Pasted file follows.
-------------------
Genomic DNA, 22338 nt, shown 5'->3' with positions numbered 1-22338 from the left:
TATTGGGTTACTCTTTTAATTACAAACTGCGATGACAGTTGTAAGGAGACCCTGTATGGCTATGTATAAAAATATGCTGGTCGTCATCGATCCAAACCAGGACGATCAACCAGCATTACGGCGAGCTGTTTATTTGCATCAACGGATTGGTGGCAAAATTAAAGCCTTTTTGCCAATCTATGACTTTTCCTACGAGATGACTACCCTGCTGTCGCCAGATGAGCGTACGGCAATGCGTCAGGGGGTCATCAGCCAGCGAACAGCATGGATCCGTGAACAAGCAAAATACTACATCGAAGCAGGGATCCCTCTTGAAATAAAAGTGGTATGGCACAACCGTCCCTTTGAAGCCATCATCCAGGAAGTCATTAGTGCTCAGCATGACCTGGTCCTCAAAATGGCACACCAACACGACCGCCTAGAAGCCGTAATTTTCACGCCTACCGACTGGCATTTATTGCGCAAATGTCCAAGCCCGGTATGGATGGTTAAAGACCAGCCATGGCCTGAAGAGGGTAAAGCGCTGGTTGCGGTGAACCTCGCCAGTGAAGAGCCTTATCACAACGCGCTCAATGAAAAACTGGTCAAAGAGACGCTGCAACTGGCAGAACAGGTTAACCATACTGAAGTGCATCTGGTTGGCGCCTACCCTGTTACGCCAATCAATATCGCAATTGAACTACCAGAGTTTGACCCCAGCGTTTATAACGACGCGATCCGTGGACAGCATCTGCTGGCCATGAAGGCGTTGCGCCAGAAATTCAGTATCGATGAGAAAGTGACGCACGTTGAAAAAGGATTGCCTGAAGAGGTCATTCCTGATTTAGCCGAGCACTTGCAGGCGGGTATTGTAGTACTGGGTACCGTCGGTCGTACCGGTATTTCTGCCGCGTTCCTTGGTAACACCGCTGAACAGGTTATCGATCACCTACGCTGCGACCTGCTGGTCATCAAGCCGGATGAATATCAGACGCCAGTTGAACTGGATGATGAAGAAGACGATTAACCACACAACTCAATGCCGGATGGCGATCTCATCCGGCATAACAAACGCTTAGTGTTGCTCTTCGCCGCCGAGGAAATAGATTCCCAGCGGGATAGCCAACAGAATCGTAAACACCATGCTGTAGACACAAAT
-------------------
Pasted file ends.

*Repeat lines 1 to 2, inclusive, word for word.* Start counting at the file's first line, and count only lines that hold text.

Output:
Genomic DNA, 22338 nt, shown 5'->3' with positions numbered 1-22338 from the left:
TATTGGGTTACTCTTTTAATTACAAACTGCGATGACAGTTGTAAGGAGACCCTGTATGGCTATGTATAAAAATATGCTGGTCGTCATCGATCCAAACCAGGACGATCAACCAGCATTACGGCGAGCTGTTTATTTGCATCAACGGATTGGTGGCAAAATTAAAGCCTTTTTGCCAATCTATGACTTTTCCTACGAGATGACTACCCTGCTGTCGCCAGATGAGCGTACGGCAATGCGTCAGGGGGTCATCAGCCAGCGAACAGCATGGATCCGTGAACAAGCAAAATACTACATCGAAGCAGGGATCCCTCTTGAAATAAAAGTGGTATGGCACAACCGTCCCTTTGAAGCCATCATCCAGGAAGTCATTAGTGCTCAGCATGACCTGGTCCTCAAAATGGCACACCAACACGACCGCCTAGAAGCCGTAATTTTCACGCCTACCGACTGGCATTTATTGCGCAAATGTCCAAGCCCGGTATGGATGGTTAAAGACCAGCCATGGCCTGAAGAGGGTAAAGCGCTGGTTGCGGTGAACCTCGCCAGTGAAGAGCCTTATCACAACGCGCTCAATGAAAAACTGGTCAAAGAGACGCTGCAACTGGCAGAACAGGTTAACCATACTGAAGTGCATCTGGTTGGCGCCTACCCTGTTACGCCAATCAATATCGCAATTGAACTACCAGAGTTTGACCCCAGCGTTTATAACGACGCGATCCGTGGACAGCATCTGCTGGCCATGAAGGCGTTGCGCCAGAAATTCAGTATCGATGAGAAAGTGACGCACGTTGAAAAAGGATTGCCTGAAGAGGTCATTCCTGATTTAGCCGAGCACTTGCAGGCGGGTATTGTAGTACTGGGTACCGTCGGTCGTACCGGTATTTCTGCCGCGTTCCTTGGTAACACCGCTGAACAGGTTATCGATCACCTACGCTGCGACCTGCTGGTCATCAAGCCGGATGAATATCAGACGCCAGTTGAACTGGATGATGAAGAAGACGATTAACCACACAACTCAATGCCGGATGGCGATCTCATCCGGCATAACAAACGCTTAGTGTTGCTCTTCGCCGCCGAGGAAATAGATTCCCAGCGGGATAGCCAACAGAATCGTAAACACCATGCTGTAGACACAAAT